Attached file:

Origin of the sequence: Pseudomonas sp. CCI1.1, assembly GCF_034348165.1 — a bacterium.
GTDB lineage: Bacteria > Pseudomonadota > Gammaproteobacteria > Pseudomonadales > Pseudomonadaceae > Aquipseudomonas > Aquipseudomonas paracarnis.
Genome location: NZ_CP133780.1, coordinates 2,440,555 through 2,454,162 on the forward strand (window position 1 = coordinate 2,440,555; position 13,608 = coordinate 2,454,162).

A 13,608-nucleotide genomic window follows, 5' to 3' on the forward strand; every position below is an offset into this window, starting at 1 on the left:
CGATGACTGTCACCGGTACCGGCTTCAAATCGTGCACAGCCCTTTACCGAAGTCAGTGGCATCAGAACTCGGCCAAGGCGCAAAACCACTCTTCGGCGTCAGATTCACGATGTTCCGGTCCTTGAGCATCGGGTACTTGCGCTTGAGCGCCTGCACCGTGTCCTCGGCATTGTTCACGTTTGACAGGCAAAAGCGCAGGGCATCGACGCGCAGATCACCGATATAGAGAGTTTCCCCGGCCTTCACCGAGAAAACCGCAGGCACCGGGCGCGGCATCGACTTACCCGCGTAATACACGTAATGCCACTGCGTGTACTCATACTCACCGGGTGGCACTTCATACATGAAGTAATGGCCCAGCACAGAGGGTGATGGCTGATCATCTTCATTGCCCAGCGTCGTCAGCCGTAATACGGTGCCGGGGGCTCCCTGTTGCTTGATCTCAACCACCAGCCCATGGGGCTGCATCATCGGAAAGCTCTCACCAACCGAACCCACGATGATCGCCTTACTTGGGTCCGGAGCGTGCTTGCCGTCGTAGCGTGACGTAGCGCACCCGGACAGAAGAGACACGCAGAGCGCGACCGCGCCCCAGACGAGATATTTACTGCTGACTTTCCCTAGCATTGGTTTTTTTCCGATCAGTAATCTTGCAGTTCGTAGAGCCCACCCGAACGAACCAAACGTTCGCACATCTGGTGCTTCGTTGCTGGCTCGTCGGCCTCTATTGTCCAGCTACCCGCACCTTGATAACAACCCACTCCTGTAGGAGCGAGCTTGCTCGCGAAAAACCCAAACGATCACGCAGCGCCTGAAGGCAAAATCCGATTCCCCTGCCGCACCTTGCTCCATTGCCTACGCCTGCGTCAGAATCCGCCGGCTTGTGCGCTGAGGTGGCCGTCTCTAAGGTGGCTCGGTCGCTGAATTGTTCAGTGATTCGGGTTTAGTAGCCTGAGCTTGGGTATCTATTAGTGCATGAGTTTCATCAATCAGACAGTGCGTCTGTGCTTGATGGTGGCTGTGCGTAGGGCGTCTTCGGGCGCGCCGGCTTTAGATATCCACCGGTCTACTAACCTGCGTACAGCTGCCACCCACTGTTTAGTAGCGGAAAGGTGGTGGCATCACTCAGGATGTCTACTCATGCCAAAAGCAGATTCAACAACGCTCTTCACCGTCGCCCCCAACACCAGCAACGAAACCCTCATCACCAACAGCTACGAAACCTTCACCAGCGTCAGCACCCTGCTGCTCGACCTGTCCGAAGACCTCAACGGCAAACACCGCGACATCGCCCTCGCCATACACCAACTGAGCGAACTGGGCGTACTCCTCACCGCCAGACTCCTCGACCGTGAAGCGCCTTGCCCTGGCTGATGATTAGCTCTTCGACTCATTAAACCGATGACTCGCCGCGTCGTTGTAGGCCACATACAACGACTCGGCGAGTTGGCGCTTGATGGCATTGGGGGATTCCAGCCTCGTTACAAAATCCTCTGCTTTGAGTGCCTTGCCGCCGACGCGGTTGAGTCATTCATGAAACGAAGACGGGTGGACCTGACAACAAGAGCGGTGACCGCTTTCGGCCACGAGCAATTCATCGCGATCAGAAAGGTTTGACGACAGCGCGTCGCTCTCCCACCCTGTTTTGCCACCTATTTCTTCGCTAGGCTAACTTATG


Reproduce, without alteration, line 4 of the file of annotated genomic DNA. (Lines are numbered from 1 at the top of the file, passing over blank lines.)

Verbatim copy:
A 13,608-nucleotide genomic window follows, 5' to 3' on the forward strand; every position below is an offset into this window, starting at 1 on the left: